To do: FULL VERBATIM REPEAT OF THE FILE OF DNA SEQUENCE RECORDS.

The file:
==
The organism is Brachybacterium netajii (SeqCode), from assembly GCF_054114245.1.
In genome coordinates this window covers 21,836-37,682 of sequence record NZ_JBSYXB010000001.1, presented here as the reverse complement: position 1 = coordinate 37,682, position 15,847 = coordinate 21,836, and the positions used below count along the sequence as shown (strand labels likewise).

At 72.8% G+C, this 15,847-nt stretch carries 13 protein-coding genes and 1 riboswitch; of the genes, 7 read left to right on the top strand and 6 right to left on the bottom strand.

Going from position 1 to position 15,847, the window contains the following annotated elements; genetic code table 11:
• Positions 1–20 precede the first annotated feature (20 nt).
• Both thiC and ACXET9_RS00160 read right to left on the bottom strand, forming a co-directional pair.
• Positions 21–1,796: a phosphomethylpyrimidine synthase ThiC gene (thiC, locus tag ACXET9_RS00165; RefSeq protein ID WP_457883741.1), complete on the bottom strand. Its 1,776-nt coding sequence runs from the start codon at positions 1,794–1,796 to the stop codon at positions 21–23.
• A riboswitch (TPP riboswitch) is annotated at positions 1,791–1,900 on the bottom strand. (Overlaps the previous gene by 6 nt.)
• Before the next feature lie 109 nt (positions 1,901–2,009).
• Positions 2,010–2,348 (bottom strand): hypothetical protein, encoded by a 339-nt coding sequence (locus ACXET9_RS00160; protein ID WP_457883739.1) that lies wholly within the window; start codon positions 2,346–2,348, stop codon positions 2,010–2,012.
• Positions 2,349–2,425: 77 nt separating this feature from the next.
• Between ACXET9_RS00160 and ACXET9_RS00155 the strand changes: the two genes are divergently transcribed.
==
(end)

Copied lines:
The organism is Brachybacterium netajii (SeqCode), from assembly GCF_054114245.1.
In genome coordinates this window covers 21,836-37,682 of sequence record NZ_JBSYXB010000001.1, presented here as the reverse complement: position 1 = coordinate 37,682, position 15,847 = coordinate 21,836, and the positions used below count along the sequence as shown (strand labels likewise).

At 72.8% G+C, this 15,847-nt stretch carries 13 protein-coding genes and 1 riboswitch; of the genes, 7 read left to right on the top strand and 6 right to left on the bottom strand.

Going from position 1 to position 15,847, the window contains the following annotated elements; genetic code table 11:
• Positions 1–20 precede the first annotated feature (20 nt).
• Both thiC and ACXET9_RS00160 read right to left on the bottom strand, forming a co-directional pair.
• Positions 21–1,796: a phosphomethylpyrimidine synthase ThiC gene (thiC, locus tag ACXET9_RS00165; RefSeq protein ID WP_457883741.1), complete on the bottom strand. Its 1,776-nt coding sequence runs from the start codon at positions 1,794–1,796 to the stop codon at positions 21–23.
• A riboswitch (TPP riboswitch) is annotated at positions 1,791–1,900 on the bottom strand. (Overlaps the previous gene by 6 nt.)
• Before the next feature lie 109 nt (positions 1,901–2,009).
• Positions 2,010–2,348 (bottom strand): hypothetical protein, encoded by a 339-nt coding sequence (locus ACXET9_RS00160; protein ID WP_457883739.1) that lies wholly within the window; start codon positions 2,346–2,348, stop codon positions 2,010–2,012.
• Positions 2,349–2,425: 77 nt separating this feature from the next.
• Between ACXET9_RS00160 and ACXET9_RS00155 the strand changes: the two genes are divergently transcribed.